Today, I want to praise the filet-mignon level of coverage served up by CNN’s Belief Blog and Godbeat pro Daniel Burke.
Before I do so, I must confess that I have not seen the movie and may not make it soon, as I still need to catch the new Muppet and “Veronica Mars” flicks. Plus, baseball season just started (if you’re a fan, you might enjoy my column on Opening Day in Texas), so my free time is more limited. Smile.
But back on topic: Under the headline “Does God have a prayer in Hollywood?” the in-depth CNN report combines a tractor-trailer load full of meaty material, from the director’s motivation and insight to important background on faith-based films past, present and future. Throughout, the piece provides the kind of details that speak to the beat specialist getting religion.
Let’s start with a big chunk of the top:
Los Angeles (CNN) – Forgive Darren Aronofsky if he’s begun to identify with the title character of his new film, “Noah.”
Like the infamous ark-maker, the 45-year-old director has weathered a Bible-sized storm – and it’s not over yet.
Aronofsky’s epic, which stars Russell Crowe and boasts a $130 million budget (with marketing costs to match), rode a swelling wave of controversy into American theaters on Friday.
Despite fierce criticism from some conservative Christians, “Noah” was the top box-office draw last weekend, raking in $44 million in the United States.
Part Middle-Earth fantasy flick, part family melodrama, the film is an ambitious leap for Aronofsky, director of the art-house hits “Black Swan” and “The Wrestler.”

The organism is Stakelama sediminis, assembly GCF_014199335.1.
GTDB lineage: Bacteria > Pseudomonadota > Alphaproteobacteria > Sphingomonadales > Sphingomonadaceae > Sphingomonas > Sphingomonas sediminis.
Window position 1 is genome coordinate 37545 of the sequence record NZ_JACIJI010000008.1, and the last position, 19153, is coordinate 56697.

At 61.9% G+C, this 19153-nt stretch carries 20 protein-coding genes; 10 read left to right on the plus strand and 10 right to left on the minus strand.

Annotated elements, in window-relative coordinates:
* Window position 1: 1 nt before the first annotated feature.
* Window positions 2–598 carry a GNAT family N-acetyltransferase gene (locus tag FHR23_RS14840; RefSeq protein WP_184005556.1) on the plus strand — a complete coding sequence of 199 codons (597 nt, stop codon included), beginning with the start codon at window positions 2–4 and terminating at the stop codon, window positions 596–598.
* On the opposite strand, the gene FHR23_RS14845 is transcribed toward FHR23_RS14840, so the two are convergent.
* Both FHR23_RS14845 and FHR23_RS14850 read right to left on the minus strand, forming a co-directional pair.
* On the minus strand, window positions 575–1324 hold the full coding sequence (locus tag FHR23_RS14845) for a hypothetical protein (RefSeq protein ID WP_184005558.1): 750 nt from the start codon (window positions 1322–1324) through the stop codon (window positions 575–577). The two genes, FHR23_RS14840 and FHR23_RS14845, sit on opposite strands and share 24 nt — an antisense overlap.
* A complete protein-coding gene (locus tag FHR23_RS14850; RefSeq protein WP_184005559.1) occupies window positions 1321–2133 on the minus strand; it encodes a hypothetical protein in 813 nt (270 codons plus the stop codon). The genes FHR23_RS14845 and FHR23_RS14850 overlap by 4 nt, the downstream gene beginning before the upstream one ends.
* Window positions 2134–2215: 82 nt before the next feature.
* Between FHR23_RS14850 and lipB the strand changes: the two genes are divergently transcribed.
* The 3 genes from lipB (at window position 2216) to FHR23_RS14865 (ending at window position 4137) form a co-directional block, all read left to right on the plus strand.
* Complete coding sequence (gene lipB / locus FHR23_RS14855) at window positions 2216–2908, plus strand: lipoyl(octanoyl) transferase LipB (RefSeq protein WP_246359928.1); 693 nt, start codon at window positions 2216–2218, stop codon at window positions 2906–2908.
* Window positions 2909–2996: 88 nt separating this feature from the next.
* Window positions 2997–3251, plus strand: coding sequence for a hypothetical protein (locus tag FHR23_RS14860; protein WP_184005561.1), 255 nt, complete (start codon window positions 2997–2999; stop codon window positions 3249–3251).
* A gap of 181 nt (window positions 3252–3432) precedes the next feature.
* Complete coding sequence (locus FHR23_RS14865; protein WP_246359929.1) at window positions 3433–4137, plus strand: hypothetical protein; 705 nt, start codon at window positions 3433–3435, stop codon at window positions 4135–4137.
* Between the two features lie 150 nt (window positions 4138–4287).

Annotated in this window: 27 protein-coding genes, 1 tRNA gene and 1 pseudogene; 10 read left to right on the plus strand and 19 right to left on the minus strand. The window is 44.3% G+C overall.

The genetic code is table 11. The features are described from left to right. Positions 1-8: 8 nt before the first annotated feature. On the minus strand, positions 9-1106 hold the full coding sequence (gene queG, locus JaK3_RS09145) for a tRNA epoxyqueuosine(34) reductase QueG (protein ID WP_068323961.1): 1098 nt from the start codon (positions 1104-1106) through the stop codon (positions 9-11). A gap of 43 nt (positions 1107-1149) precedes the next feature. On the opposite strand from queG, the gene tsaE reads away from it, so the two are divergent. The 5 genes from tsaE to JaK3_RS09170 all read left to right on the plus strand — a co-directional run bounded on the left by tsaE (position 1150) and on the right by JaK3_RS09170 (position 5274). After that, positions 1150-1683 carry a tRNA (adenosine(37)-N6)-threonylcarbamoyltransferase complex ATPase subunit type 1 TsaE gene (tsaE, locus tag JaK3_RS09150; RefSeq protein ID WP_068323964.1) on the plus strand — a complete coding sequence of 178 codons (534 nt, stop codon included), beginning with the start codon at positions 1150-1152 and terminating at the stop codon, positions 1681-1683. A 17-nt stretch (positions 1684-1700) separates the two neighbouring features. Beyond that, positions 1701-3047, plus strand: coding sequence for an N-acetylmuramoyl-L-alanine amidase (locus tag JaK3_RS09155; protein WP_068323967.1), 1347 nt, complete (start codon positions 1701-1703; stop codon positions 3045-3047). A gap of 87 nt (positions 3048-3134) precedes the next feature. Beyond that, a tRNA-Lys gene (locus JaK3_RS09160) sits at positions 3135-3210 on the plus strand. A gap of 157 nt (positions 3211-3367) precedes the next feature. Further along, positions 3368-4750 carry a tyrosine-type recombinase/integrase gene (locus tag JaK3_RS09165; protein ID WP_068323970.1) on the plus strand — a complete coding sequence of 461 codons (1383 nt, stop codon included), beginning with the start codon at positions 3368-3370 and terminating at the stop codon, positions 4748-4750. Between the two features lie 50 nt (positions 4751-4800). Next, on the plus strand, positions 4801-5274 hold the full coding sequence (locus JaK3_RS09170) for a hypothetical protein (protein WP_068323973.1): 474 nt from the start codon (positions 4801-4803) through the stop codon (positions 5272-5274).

Both of those films were showered with praise and awards. “Noah,” on the other hand, has sailed into a stiff headwind.
Glenn Beck and megachurch pastor Rick Warren blasted the film. The National Religious Broadcasters insisted “Noah” include a disclaimer acknowledging the filmmakers took “artistic license” with the Bible story. Several Muslim countries have banned the movie, citing Islam’s injunctions against depicting prophets.
Even Paramount, the studio releasing “Noah,” has agitated Aronofsky, testing at least five different versions of his film with focus groups.
See the deft way that Burke explains the Muslim opposition (the depiction of prophets)? That’s basic journalism maybe, but USA Today mentioned concern by Muslim-dominated nations with no explanation why.
Give CNN credit, too, for understanding the importance of reporting on the director’s own faith background: